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A Sharp Sight Labs reader (and now student), Jason P. recently started learning data science.

He has a background in data analysis (primarily with Excel and related tools in the Microsoft ecosystem) but he wanted to start learning some of the harder skills of data science.

He contacted me after he had diligently reviewed past blog posts on data exploration and foundational data visualization techniques.

When he contacted me, he wanted to apply some of what he had learned by working on a small project.

He also had a dataset in mind: he had found an open dataset about Velib’, a large scale public bike-sharing system in Paris.

So, Jason downloaded the data and created the following visualization:

paris_velib-bike_MAP_800x555

And here’s the code that created it:

#---------------
# LOAD PACKAGES
#---------------

library(ggmap)
library(ggplot2)


#--------------
# GET THE DATA 
#--------------

df.velib_bikes <- read.csv(url("https://vrzkj25a871bpq7t1ugcgmn9-wpengine.netdna-ssl.com/wp-content/uploads/2015/03/paris_velib-bike-stations.txt"), sep=",", header=T) 


#--------------------------
# PLOT THE DOTS ON THE MAP
#--------------------------
map.paris <- qmap("paris", source="stamen", zoom=12, maptype="toner", darken=c(.3, "#BBBBBB")) 

map.paris +
  geom_point(data=df.velib_bikes, aes(x=longitude, y=latitude, size=available_bike_stands, color=available_bike_stands), alpha=.9, na.rm=T) +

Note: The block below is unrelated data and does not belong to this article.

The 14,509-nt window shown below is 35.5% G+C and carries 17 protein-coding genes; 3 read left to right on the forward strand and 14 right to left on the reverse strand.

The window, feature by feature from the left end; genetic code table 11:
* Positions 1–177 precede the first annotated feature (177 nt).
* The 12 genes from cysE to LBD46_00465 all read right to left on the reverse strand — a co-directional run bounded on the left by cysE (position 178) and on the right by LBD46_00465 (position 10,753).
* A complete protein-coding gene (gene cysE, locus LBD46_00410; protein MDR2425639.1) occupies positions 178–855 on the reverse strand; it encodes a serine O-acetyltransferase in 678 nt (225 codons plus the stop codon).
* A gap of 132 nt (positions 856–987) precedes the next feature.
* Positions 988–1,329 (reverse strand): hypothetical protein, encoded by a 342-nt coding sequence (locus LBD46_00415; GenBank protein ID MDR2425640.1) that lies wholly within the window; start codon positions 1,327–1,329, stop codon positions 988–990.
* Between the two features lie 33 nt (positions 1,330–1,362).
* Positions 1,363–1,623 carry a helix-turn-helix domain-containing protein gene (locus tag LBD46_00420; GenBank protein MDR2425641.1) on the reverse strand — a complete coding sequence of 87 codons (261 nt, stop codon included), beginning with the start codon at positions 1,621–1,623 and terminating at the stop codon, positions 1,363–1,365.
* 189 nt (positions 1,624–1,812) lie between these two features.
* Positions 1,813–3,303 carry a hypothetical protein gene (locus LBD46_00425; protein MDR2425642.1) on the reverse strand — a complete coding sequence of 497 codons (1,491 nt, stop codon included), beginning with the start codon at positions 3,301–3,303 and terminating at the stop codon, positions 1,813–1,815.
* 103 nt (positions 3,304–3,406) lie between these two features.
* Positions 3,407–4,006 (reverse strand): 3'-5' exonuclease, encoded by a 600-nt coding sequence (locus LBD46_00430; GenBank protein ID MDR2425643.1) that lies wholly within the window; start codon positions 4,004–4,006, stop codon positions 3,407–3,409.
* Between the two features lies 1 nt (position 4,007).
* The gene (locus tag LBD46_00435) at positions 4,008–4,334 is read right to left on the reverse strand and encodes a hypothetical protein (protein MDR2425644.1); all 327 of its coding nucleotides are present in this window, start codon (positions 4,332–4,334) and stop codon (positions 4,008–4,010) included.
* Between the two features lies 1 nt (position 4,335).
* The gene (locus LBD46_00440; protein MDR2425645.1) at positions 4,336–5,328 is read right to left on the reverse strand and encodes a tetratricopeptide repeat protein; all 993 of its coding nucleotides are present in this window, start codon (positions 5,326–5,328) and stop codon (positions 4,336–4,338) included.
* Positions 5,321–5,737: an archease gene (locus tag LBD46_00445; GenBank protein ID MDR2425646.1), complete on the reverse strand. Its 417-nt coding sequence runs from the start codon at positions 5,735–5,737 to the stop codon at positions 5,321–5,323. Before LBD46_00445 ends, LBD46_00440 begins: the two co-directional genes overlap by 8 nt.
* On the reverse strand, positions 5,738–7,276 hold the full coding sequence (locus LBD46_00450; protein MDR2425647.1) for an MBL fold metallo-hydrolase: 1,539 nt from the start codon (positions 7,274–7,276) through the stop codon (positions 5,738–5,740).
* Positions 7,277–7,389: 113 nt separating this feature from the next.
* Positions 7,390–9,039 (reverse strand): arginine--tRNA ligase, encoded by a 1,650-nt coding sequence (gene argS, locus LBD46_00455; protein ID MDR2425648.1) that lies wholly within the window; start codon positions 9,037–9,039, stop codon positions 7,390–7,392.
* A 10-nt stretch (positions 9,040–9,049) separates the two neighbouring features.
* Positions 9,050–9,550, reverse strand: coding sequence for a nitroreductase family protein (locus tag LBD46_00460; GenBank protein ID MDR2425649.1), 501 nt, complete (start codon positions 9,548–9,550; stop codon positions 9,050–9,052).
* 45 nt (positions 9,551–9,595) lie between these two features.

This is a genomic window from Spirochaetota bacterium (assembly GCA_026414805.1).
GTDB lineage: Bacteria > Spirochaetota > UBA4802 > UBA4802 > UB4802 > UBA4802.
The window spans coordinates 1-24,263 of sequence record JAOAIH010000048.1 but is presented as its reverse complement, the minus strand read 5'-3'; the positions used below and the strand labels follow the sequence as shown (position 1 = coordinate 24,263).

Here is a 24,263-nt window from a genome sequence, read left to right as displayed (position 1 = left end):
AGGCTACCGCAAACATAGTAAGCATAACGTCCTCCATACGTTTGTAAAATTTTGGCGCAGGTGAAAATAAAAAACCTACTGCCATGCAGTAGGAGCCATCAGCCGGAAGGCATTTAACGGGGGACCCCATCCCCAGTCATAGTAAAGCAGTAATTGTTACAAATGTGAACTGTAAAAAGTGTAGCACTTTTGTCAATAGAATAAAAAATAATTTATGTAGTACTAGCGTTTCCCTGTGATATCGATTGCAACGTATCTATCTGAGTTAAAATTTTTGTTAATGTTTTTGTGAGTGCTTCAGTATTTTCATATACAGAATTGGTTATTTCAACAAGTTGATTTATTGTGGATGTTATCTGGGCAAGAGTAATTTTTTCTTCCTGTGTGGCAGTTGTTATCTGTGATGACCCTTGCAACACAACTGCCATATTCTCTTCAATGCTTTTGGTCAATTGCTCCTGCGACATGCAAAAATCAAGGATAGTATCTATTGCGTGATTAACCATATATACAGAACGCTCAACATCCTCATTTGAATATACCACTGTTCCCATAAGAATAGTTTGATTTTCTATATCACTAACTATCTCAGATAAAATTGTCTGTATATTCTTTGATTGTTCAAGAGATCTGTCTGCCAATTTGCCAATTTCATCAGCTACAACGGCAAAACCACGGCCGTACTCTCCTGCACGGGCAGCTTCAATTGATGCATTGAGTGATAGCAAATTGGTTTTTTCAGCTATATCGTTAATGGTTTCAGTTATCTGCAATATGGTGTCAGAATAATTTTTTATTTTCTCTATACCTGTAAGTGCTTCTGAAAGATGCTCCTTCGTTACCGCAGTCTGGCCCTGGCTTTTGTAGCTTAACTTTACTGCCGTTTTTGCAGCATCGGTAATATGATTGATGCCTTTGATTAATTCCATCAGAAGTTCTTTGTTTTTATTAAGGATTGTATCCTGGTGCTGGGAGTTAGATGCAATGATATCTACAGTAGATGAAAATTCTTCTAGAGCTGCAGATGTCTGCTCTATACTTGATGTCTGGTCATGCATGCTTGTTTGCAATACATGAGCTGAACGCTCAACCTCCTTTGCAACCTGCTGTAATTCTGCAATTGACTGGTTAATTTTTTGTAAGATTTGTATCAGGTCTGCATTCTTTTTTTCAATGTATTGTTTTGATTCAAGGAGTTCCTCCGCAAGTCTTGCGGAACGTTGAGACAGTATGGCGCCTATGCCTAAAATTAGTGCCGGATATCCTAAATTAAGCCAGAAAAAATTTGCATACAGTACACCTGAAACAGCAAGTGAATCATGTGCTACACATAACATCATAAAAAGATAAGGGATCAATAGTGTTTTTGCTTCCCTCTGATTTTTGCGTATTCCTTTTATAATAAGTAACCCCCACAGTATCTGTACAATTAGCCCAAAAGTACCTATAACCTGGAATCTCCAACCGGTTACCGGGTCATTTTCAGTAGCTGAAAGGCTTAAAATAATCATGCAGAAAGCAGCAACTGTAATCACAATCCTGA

scale_color_gradient(low="#33CC33", high="#003300", name="Number of available\nbike stands") +
  scale_size(range=c(1,11) , guide="none") + 
  ggtitle("Available bike stands in Paris,\n(in open Velib' stations)") +
  theme(text = element_text(family = "Trebuchet MS", color="#666666")) +
  theme(plot.title = element_text( size=32, face="bold", hjust=0, vjust=.5))

 
What I love about this is that within only a few short weeks, Jason created a pretty cool map.

As I’ve emphasized numerous times, it’s essential to learn the foundational visualizations. The reason why is that the foundational techniques lead to more advanced ones.

In this case, this map is simply a variation on the scatterplot. Once you learn the syntax for the scatterplot a map like this becomes fairly easy to create.

Here, Jason learned a little about the ggplot2 scatterplot syntax, and used it along with R’s ggmap create a dot distribution map of Paris’ bike stands.

So to reiterate, if you use the right tools (namely, ggplot2), focus on the basics and really drill them, it’s entirely possible to create something like this within a few weeks.